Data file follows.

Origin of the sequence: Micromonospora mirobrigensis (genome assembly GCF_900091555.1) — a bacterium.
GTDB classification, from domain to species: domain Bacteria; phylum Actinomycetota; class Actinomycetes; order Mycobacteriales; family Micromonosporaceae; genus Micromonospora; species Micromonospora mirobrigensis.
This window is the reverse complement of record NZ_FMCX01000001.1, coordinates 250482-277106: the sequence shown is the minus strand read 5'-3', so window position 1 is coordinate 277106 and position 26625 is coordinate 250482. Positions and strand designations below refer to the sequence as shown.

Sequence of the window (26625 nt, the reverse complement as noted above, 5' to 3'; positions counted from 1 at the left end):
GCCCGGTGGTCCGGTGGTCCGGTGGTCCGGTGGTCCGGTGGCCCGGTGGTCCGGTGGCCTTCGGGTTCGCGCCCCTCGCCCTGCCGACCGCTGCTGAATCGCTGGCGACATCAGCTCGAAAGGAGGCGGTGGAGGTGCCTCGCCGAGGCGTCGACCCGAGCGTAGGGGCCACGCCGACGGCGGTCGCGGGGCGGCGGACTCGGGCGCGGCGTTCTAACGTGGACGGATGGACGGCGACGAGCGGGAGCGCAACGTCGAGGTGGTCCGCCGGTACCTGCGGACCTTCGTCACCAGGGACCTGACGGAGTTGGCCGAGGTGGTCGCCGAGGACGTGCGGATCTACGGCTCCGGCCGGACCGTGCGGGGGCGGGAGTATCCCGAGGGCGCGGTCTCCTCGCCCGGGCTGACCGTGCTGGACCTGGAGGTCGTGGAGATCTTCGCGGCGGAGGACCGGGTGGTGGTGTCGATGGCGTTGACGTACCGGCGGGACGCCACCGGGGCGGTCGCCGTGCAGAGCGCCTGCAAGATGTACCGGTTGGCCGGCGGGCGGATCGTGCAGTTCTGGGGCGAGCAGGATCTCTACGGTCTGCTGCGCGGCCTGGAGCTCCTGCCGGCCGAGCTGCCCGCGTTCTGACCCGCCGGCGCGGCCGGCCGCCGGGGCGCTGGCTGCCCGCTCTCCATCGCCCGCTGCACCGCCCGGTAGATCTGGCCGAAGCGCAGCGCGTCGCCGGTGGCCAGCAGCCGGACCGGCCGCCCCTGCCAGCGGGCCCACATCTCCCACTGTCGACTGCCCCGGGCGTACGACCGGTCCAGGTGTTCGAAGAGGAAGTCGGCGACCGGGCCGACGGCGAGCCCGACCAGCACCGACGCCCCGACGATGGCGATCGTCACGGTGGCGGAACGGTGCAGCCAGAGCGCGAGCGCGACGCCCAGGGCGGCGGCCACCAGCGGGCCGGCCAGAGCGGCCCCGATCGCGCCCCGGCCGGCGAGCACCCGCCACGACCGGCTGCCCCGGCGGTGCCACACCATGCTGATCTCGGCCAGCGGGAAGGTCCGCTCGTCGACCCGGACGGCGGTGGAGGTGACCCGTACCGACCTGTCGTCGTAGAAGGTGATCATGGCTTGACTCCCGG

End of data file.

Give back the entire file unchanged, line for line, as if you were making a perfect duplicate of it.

Origin of the sequence: Micromonospora mirobrigensis (genome assembly GCF_900091555.1) — a bacterium.
GTDB classification, from domain to species: domain Bacteria; phylum Actinomycetota; class Actinomycetes; order Mycobacteriales; family Micromonosporaceae; genus Micromonospora; species Micromonospora mirobrigensis.
This window is the reverse complement of record NZ_FMCX01000001.1, coordinates 250482-277106: the sequence shown is the minus strand read 5'-3', so window position 1 is coordinate 277106 and position 26625 is coordinate 250482. Positions and strand designations below refer to the sequence as shown.

Sequence of the window (26625 nt, the reverse complement as noted above, 5' to 3'; positions counted from 1 at the left end):
GCCCGGTGGTCCGGTGGTCCGGTGGTCCGGTGGTCCGGTGGCCCGGTGGTCCGGTGGCCTTCGGGTTCGCGCCCCTCGCCCTGCCGACCGCTGCTGAATCGCTGGCGACATCAGCTCGAAAGGAGGCGGTGGAGGTGCCTCGCCGAGGCGTCGACCCGAGCGTAGGGGCCACGCCGACGGCGGTCGCGGGGCGGCGGACTCGGGCGCGGCGTTCTAACGTGGACGGATGGACGGCGACGAGCGGGAGCGCAACGTCGAGGTGGTCCGCCGGTACCTGCGGACCTTCGTCACCAGGGACCTGACGGAGTTGGCCGAGGTGGTCGCCGAGGACGTGCGGATCTACGGCTCCGGCCGGACCGTGCGGGGGCGGGAGTATCCCGAGGGCGCGGTCTCCTCGCCCGGGCTGACCGTGCTGGACCTGGAGGTCGTGGAGATCTTCGCGGCGGAGGACCGGGTGGTGGTGTCGATGGCGTTGACGTACCGGCGGGACGCCACCGGGGCGGTCGCCGTGCAGAGCGCCTGCAAGATGTACCGGTTGGCCGGCGGGCGGATCGTGCAGTTCTGGGGCGAGCAGGATCTCTACGGTCTGCTGCGCGGCCTGGAGCTCCTGCCGGCCGAGCTGCCCGCGTTCTGACCCGCCGGCGCGGCCGGCCGCCGGGGCGCTGGCTGCCCGCTCTCCATCGCCCGCTGCACCGCCCGGTAGATCTGGCCGAAGCGCAGCGCGTCGCCGGTGGCCAGCAGCCGGACCGGCCGCCCCTGCCAGCGGGCCCACATCTCCCACTGTCGACTGCCCCGGGCGTACGACCGGTCCAGGTGTTCGAAGAGGAAGTCGGCGACCGGGCCGACGGCGAGCCCGACCAGCACCGACGCCCCGACGATGGCGATCGTCACGGTGGCGGAACGGTGCAGCCAGAGCGCGAGCGCGACGCCCAGGGCGGCGGCCACCAGCGGGCCGGCCAGAGCGGCCCCGATCGCGCCCCGGCCGGCGAGCACCCGCCACGACCGGCTGCCCCGGCGGTGCCACACCATGCTGATCTCGGCCAGCGGGAAGGTCCGCTCGTCGACCCGGACGGCGGTGGAGGTGACCCGTACCGACCTGTCGTCGTAGAAGGTGATCATGGCTTGACTCCCGG